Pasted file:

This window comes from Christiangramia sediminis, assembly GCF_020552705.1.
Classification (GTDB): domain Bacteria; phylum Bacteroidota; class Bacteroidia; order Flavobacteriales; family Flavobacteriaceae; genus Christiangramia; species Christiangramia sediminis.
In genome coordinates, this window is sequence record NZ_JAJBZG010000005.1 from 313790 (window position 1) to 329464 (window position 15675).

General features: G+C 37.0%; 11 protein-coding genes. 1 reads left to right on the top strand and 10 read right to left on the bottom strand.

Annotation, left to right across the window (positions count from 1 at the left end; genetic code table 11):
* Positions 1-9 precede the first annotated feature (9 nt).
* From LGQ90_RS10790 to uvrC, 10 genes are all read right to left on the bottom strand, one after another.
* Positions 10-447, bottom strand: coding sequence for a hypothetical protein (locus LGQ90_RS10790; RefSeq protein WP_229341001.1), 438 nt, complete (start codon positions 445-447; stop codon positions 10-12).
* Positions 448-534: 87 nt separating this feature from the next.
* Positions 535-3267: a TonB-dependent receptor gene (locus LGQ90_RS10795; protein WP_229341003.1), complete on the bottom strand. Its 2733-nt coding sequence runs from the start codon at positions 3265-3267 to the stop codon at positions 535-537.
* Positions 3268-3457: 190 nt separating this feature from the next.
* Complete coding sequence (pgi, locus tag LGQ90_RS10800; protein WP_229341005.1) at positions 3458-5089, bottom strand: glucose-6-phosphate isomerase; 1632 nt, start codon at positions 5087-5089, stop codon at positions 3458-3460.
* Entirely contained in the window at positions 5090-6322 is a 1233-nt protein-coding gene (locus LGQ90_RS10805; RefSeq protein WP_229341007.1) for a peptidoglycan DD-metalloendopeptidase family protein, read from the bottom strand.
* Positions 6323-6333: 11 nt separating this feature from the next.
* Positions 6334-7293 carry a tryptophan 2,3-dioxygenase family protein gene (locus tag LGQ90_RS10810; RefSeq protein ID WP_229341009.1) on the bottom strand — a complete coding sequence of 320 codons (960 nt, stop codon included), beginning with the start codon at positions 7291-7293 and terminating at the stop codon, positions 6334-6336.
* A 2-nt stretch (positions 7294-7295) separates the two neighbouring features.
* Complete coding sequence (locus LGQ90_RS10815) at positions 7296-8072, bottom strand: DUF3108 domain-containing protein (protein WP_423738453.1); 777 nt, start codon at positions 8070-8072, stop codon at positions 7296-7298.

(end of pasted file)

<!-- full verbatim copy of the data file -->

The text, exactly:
This window comes from Christiangramia sediminis, assembly GCF_020552705.1.
Classification (GTDB): domain Bacteria; phylum Bacteroidota; class Bacteroidia; order Flavobacteriales; family Flavobacteriaceae; genus Christiangramia; species Christiangramia sediminis.
In genome coordinates, this window is sequence record NZ_JAJBZG010000005.1 from 313790 (window position 1) to 329464 (window position 15675).

General features: G+C 37.0%; 11 protein-coding genes. 1 reads left to right on the top strand and 10 read right to left on the bottom strand.

Annotation, left to right across the window (positions count from 1 at the left end; genetic code table 11):
* Positions 1-9 precede the first annotated feature (9 nt).
* From LGQ90_RS10790 to uvrC, 10 genes are all read right to left on the bottom strand, one after another.
* Positions 10-447, bottom strand: coding sequence for a hypothetical protein (locus LGQ90_RS10790; RefSeq protein WP_229341001.1), 438 nt, complete (start codon positions 445-447; stop codon positions 10-12).
* Positions 448-534: 87 nt separating this feature from the next.
* Positions 535-3267: a TonB-dependent receptor gene (locus LGQ90_RS10795; protein WP_229341003.1), complete on the bottom strand. Its 2733-nt coding sequence runs from the start codon at positions 3265-3267 to the stop codon at positions 535-537.
* Positions 3268-3457: 190 nt separating this feature from the next.
* Complete coding sequence (pgi, locus tag LGQ90_RS10800; protein WP_229341005.1) at positions 3458-5089, bottom strand: glucose-6-phosphate isomerase; 1632 nt, start codon at positions 5087-5089, stop codon at positions 3458-3460.
* Entirely contained in the window at positions 5090-6322 is a 1233-nt protein-coding gene (locus LGQ90_RS10805; RefSeq protein WP_229341007.1) for a peptidoglycan DD-metalloendopeptidase family protein, read from the bottom strand.
* Positions 6323-6333: 11 nt separating this feature from the next.
* Positions 6334-7293 carry a tryptophan 2,3-dioxygenase family protein gene (locus tag LGQ90_RS10810; RefSeq protein ID WP_229341009.1) on the bottom strand — a complete coding sequence of 320 codons (960 nt, stop codon included), beginning with the start codon at positions 7291-7293 and terminating at the stop codon, positions 6334-6336.
* A 2-nt stretch (positions 7294-7295) separates the two neighbouring features.
* Complete coding sequence (locus LGQ90_RS10815) at positions 7296-8072, bottom strand: DUF3108 domain-containing protein (protein WP_423738453.1); 777 nt, start codon at positions 8070-8072, stop codon at positions 7296-7298.